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There have also been cases where the Supreme Court did NOT uphold civil rights. I think that is important to point out. The problem is that the Supreme Court does not make social justice. The Court exists to interpret the Constitution and ensure that the cases that pass through are fairly heard, but not in terms of what is morally right and wrong. They only measure legality.
An important element of Supreme Court protection of Civil Rights has been its position; stated in a number of decisions, that the protections of the Bill of Rights, (originally designed to protect citizens from abuses by the Federal Government) were extended to State abuses also. The list of cases which has extended those rights is legion. Miranda vs. Arizona has previously been noted. Also of some importance is Brown vs. Texas which said that burning the flag is a constitutionally protected form of speech; and of course Murray vs. Baltimore Board of Education which prohibited forced prayer and Bible reading in public schools. Civil Rights covers more than simply the rights of minorities; it extends to all Americans. Noteworthy is that as of yet, the Court has not yet extended Second Amendment Rights to the states; although it is probably only a matter of time.
I am interested in the comment made in #4:
The Supreme Court was conservative in racial issues for much longer than it was progressive.
To what extent did the Supreme Court actually obstruct and prevent racial equality in the United States, and when did it change from being a body that supported the status quo to becoming a force for social change? How did that change come about? It seems that the role of the Supreme Court should not be one that maintains injustices and inequalities, but tries to change laws to make the USA a more equal and a juster place.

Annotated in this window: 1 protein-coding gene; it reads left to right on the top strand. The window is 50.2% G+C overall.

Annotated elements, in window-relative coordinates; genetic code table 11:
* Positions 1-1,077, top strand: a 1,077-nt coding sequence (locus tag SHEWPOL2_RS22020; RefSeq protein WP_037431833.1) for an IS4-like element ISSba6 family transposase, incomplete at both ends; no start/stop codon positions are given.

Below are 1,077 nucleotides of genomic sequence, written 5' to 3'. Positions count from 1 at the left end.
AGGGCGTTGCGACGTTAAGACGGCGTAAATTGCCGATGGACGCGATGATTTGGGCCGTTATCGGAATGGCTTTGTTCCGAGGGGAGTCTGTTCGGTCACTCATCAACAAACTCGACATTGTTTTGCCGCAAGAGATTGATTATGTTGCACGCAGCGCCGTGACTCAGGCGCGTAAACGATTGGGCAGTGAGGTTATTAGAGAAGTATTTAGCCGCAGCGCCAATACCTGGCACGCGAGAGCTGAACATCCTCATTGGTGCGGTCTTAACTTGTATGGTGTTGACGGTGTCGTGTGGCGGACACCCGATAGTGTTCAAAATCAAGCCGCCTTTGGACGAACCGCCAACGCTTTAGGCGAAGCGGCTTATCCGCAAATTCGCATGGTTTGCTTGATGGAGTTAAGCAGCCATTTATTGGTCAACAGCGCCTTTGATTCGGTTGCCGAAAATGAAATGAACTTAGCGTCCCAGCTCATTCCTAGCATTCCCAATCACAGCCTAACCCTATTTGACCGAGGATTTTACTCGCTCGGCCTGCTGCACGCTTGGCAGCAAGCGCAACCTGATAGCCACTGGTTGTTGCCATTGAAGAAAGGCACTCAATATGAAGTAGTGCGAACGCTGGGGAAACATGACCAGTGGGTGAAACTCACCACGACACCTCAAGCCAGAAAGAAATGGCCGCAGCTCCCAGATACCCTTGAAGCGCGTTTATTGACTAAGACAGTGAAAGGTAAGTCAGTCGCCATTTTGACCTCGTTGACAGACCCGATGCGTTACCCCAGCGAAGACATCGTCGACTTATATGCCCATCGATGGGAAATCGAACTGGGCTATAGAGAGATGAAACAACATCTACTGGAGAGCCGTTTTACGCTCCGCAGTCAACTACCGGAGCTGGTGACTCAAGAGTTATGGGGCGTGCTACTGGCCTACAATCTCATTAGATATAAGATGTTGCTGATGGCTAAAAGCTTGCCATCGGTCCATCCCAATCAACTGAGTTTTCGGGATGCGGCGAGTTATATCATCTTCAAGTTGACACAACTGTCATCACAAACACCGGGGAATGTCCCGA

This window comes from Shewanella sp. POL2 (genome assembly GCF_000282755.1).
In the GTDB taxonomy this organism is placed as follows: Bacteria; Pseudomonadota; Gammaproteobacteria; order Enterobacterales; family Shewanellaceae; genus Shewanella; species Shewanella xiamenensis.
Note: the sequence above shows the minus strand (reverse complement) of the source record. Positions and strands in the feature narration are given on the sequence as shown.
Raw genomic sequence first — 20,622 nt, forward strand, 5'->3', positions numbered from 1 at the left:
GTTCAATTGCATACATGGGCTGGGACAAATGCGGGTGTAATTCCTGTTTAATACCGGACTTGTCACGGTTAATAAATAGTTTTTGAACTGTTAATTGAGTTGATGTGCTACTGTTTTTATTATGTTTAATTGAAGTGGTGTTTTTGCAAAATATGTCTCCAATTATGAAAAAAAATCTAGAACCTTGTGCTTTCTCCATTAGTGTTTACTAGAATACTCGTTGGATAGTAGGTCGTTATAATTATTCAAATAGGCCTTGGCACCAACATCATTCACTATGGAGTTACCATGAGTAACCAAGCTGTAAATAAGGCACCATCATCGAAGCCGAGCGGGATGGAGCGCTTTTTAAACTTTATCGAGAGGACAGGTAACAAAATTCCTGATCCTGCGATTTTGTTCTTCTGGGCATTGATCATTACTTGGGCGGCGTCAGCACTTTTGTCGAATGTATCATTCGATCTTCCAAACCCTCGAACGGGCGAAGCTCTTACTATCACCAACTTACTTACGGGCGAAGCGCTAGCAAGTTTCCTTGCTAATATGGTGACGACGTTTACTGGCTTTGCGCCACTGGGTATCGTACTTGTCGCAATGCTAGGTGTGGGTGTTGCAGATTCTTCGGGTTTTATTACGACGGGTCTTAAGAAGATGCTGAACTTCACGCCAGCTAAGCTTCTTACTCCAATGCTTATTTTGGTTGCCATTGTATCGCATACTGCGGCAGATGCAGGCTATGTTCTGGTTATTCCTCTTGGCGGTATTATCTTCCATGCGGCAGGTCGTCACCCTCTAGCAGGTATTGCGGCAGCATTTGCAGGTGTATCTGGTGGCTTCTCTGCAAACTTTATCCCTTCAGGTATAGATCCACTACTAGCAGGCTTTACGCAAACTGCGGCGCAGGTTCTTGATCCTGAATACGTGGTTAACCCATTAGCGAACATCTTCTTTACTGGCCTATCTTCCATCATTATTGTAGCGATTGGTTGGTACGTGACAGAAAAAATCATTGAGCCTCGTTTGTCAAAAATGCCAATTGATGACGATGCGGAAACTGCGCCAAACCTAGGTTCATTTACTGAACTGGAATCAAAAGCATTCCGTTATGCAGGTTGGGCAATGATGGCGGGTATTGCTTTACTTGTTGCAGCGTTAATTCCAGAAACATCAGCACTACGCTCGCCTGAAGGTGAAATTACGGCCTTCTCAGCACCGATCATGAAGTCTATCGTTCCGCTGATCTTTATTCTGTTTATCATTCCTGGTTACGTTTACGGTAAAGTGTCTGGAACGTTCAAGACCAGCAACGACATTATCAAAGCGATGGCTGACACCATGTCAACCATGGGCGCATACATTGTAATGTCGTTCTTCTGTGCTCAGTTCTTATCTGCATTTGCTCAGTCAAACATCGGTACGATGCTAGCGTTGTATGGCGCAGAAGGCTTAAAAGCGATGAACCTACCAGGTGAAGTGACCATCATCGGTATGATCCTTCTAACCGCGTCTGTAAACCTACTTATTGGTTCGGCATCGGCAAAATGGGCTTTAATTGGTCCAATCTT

The posters have done a good job of identifying civil rights regarding race issues, but don't forget there are a number of other areas in which the Supreme Court has had a hand. 1967 Miranda v Arizona was hugely impacting on civil rights. This ruling asserted that suspects must be informed of their rights and their right to legal council. This law is still impacting American civil rights.
Because of the way the judicial system works, the Supreme Court continues to affect Civil Rights. At any time cases at the lower level may make it to the highest court.
In terms of historically we can definitely look at it from two views. We can say that wrongs that were made legal by decisions like Plessy vs. Ferguson and the first Brown vs. The Board of Ed were made right by later decisions. This can't take away what was done to African Americans before but we have to allow that the court has to evolve with society.
As we as an American society become more tolerant, so will the court.
Even now there is a case that may reach the supreme court regarding a re-districting decision by a school district outside of Philadelphia. Apparently there are questions about whether race was used as a determining factor in the re-districting and it brings up questions about the legality of bussing, something that was brought before the supreme court nearly forty years ago. So obviously it has had a large influence in the past and will continue to affect civil rights into the future.